A: As I was struggling about what to believe and realizing I didn’t understand any of these concepts, I visited with a minister who lived down the street, and after asking him a number of questions and probably uttering a series of blasphemies, he took down a book from his shelf and said, “Maybe it would help you to read this.” I took it home, opened the pages, and my life changed, and the book was MERE CHRISTIANITY by C.S. Lewis. In the very first few pages of that book, all of my arguments against the plausibility of faith were rapidly dismantled. I saw them then as the arguments of a schoolboy. I realized that this Oxford scholar whose intellect towered about my own had traveled through this same path of atheism and in his effort to shore up his disbelief had also arrived at belief. I realized I was in trouble, that this book was likely not to carry me off in the direction that I had expected. I continued through those brief chapters one by one, encountering many instances where Lewis seemed to read my mind and immediately address the objections that were forming as I was reading one paragraph. In the very next paragraph there would be the response. By the end of that book, I was quite convinced that belief in God was more plausible than unbelief. But of course no intellectual argument can carry you all the way into faith. There is that moment where you have to decide whether or not to make that leap, and I fought that for a long time, terrified of its consequences, until finally life became almost unbearable. Because of this sense of discomfort at holding off the hound of heaven, I ultimately fell on my knees and accepted his lordship over my life, which continues to this day.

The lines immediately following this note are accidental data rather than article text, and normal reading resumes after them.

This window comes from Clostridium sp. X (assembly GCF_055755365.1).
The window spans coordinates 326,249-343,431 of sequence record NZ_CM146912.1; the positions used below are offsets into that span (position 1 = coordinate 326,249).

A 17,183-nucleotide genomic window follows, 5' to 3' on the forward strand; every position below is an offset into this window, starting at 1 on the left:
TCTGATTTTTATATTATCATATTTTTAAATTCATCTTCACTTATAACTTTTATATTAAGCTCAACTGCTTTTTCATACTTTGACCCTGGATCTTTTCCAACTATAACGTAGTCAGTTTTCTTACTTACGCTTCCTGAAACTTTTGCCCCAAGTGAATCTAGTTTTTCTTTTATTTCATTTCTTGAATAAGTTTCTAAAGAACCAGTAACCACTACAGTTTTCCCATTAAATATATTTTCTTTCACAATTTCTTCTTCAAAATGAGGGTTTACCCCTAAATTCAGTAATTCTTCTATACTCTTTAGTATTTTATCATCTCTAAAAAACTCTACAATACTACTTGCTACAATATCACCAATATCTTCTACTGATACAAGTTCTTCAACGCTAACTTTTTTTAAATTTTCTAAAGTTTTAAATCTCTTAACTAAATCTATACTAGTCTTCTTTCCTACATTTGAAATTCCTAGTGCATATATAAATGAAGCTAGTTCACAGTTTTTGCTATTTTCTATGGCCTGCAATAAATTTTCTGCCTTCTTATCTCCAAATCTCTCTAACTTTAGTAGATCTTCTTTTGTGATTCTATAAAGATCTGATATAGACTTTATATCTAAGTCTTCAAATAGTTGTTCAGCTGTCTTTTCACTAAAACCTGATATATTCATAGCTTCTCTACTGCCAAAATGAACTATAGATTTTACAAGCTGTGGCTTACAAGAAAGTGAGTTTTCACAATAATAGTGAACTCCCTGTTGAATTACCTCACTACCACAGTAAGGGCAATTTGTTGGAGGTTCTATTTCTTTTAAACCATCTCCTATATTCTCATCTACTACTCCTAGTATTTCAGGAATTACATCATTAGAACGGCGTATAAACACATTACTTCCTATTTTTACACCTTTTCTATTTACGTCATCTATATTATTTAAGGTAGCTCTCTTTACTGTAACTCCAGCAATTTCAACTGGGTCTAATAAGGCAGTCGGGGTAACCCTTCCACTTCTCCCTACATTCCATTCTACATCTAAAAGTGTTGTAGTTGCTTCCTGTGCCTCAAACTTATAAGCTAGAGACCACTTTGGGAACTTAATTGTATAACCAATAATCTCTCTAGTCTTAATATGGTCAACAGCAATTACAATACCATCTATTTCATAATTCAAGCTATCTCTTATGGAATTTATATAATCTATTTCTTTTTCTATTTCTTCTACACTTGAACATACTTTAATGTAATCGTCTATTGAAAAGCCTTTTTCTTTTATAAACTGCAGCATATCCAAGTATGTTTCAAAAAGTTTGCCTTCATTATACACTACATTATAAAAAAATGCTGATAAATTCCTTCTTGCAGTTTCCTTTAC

Q: As a result of both your religious and scientific pilgrimages, how do you put these things together? I’m thinking about what you call theistic evolution. How have you yourself found a bridge between these two worlds?
A: I think many people are trying to find how to synthesize what we know about the natural world with a search for God. For me, that synthesis arrived gradually but in a very comforting way, and here it is: If God who is outside space and time chose to create a universe and populate it with creatures in his image with whom he could have fellowship, who are we to say that the process that we as scientists have uncovered, the Big Bang, the formation of stars and planets and the mechanism of evolution to create life and ultimately human life, is not the way we would have done it? It’s an incredibly elegant, remarkably beautiful way to conduct that marvelous act of creation. I find that enormously satisfying. Nothing that I know as a scientist is in contradiction to that. Nothing that I know as a believer is in contradiction to that. It provides this sense of harmony, of unity, where I can both worship God as the creator and use the tools of science that he has given us by giving us an intellect to explore his creation.